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- Southern Illinois farmer's grapevines destroyed by dicamba; four years of work lost (10/29/17)2
- Aldi store reopens after renovations (11/14/17)3
- Decisions coming soon on steel mill, smelter in New Madrid (11/17/17)1
- Residents view pedestrian bridge as eyesore; city manager says it's designed to rust (11/13/17)8
- State audit: Bollinger County tax levies violate state law; county commission disagrees (11/17/17)3
- Cape native co-directs Thanksgiving-related indie film, 'Drinksgiving' (11/17/17)
- The Tungsten Groove to release first album featuring original songs (11/17/17)
- Son of Westboro Baptist Church patriarch discusses abuse, faith (11/15/17)6
- Federal jury finds surgeon Fonn guilty of kickback scheme (11/10/17)4
Senate fattens energy bill with tax incentives
Associated Press WriterWASHINGTON (AP) -- The Senate is on track to finish energy legislation this week after agreeing on $14 billion in energy tax breaks and staving off attempts to scuttle an agreement that would require ethanol in gasoline.
Among a series of last-minute additions to the bill was a proposal, approved Wednesday, aimed at promoting the use of combined heat and power facilities to produce electricity. The measure, sponsored by Sen. Tom Carper, D-Del., was approved unanimously after an attempt to kill it was defeated 60-37. These facilities are attractive to environmentalists because they use energy more efficiently than conventional power plants.
On Tuesday, senators voted 86-13 to limit further debate on the energy legislation to 30 hours and set late Thursday as the deadline for a final vote on the bill, which has been before the Senate for nearly six weeks.
With a deadline set, senators scurried to offer a last round of amendments, although none was likely to jeopardize the bill, which is expected to pass. The House already has approved a significantly different version, mirroring President Bush's energy agenda. The two will have to be merged.
On Wednesday, senators rejected, 58-39, an amendment by Sen. Maria Cantwell, D-Wash., that would have directed stronger consumer protection measures by the Federal Energy Regulatory Commission in electricity markets. She said the increased consumer protection is needed in the aftermath of market abuses by power providers in the West.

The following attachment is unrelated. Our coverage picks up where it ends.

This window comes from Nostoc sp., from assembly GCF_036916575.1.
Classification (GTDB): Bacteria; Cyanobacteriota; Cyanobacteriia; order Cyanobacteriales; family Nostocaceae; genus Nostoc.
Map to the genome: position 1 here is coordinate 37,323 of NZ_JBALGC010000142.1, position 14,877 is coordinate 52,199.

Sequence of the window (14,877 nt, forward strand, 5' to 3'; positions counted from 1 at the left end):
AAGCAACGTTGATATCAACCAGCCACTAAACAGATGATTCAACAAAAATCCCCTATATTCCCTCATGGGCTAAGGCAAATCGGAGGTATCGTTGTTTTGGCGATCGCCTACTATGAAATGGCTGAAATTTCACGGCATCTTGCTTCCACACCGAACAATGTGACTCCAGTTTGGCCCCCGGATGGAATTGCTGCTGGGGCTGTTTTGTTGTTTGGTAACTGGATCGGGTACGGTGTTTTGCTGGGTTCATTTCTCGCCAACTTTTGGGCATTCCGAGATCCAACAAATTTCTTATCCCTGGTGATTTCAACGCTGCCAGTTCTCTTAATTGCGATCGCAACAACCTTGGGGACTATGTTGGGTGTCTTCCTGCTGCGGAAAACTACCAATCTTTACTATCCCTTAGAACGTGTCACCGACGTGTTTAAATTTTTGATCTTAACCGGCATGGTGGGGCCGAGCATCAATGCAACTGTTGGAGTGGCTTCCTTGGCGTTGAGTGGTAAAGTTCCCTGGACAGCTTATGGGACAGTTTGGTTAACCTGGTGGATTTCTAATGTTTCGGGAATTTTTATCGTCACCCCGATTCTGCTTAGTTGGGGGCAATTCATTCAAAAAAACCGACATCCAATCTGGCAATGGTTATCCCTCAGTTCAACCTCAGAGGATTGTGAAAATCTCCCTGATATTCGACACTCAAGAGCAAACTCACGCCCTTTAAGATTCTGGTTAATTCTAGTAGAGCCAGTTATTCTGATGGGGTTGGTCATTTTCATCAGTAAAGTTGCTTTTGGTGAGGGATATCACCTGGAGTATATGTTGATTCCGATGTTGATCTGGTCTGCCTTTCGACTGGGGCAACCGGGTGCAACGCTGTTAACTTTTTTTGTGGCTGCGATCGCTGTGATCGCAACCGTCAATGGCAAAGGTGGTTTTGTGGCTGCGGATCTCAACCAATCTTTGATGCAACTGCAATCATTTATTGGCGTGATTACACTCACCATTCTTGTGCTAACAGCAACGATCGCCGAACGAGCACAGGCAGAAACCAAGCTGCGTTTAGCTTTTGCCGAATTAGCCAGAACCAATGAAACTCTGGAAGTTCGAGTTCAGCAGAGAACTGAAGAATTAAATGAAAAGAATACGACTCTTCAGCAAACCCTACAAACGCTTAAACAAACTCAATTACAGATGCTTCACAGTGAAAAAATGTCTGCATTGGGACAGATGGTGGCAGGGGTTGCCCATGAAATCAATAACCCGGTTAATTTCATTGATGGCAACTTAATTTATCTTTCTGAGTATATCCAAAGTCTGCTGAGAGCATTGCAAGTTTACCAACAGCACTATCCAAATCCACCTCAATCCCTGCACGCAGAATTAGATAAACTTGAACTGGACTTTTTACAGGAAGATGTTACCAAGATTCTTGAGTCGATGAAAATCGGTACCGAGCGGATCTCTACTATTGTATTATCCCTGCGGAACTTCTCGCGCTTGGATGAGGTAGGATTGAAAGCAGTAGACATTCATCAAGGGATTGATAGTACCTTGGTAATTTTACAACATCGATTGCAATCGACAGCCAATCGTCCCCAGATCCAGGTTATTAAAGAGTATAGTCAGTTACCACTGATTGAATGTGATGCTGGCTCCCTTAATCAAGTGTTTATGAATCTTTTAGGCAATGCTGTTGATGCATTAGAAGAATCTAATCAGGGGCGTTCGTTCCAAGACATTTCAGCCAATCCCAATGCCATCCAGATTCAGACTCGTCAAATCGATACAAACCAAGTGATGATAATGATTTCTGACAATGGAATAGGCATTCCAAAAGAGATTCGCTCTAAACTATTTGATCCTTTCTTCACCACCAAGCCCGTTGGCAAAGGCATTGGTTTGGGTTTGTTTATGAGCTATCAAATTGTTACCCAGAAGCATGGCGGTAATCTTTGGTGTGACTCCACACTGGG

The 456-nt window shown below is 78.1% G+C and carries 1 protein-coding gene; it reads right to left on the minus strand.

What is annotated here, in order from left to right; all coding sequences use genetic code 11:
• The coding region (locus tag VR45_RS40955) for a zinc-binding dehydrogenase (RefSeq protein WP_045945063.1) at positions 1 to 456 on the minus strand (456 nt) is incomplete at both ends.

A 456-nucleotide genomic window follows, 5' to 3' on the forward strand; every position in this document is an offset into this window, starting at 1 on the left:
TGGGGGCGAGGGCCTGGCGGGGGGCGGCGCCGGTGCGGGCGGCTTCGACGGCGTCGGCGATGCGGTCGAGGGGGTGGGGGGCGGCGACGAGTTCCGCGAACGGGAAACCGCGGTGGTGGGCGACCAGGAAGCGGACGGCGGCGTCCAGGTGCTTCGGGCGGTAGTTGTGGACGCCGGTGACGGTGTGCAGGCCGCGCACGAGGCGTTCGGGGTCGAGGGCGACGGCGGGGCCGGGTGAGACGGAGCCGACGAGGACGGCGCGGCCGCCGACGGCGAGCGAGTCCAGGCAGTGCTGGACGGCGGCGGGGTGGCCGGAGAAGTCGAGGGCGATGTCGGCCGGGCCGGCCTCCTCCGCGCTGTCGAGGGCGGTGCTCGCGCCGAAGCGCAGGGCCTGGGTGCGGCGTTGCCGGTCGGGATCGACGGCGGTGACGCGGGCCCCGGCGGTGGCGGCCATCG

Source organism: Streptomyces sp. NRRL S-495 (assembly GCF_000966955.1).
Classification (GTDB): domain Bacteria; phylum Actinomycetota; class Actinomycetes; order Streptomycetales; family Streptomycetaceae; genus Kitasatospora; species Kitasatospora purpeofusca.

Sen. Jeff Bingaman, D-N.M., the bill's manager, said the bill already provides adequate consumer protections "and will cure many of the problems" that surfaced in the West when electricity prices soared out of control.
The most glaring difference between the House and Senate bills is that the House would open the coastal plain of the Arctic National Wildlife Refuge to oil drilling, while the Senate rejected disturbing the Alaskan refuge with development.
The Senate bill also contains a requirement that would triple the amount of ethanol to be used as an additive in gasoline. The ethanol mandate is opposed by many House members and is not included in the energy package they passed last August.
Also Tuesday, the Senate turned back, by a 68-31 vote, an attempt led by senators from California and New York to strip the Senate bill of the ethanol requirement.
Democratic Sens. Dianne Feinstein of California and Charles Schumer of New York argued that the ethanol mandate would produce gasoline shortages and price increases of 7 cents to 9 cents a gallon.
"California will be required to use ethanol it doesn't need" to clean the air, Feinstein complained.
The ethanol proposal was crafted as part of a compromise that also bans the gasoline additive MTBE, which has been found to contaminate drinking water, and ends the requirement that refiners use an oxygenate to meet clean air standards. Its repeal could jeopardize the energy bill, supporters of the measure said.
Daschle, D-S.D., whose state is a prominent ethanol producer, disputed claims that the mandate, which would triple the amount of ethanol to be produced by 2010, would cause fuel shortages or gas prices to increase significantly.
He called such claims "dead wrong ... a myth" and cited Energy Department estimates that the ethanol would add no more than a penny a gallon on to the cost of gasoline.
The energy tax package, added to the bill by unanimous vote Tuesday, would provide $14.1 billion in tax breaks. About half the money would go for energy conservation and support for renewable energy sources. The other half would help producers of oil, gas, coal and nuclear power.
Motorists would receive a $1,000 tax credit for buying hybrid gas-electric cars and homeowners $2,000 to install solar panels for heating water or other purposes. A $250 to $300 tax credit would be established to help homeowners install fuel-saving insulation, windows and doors, more efficient air conditioners or heat pumps.
The tax incentives and breaks include:
--$4.4 billion for oil and gas producers.
--$3.2 billion for electric utilities that develop clean coal technologies and for nuclear power plants.
--$4 billion to encourage energy conservation and efficiency and use of alternative fuels in vehicles.
--$2.3 billion to encourage development of renewable fuels, including wind, solar, geothermal and biomass sources.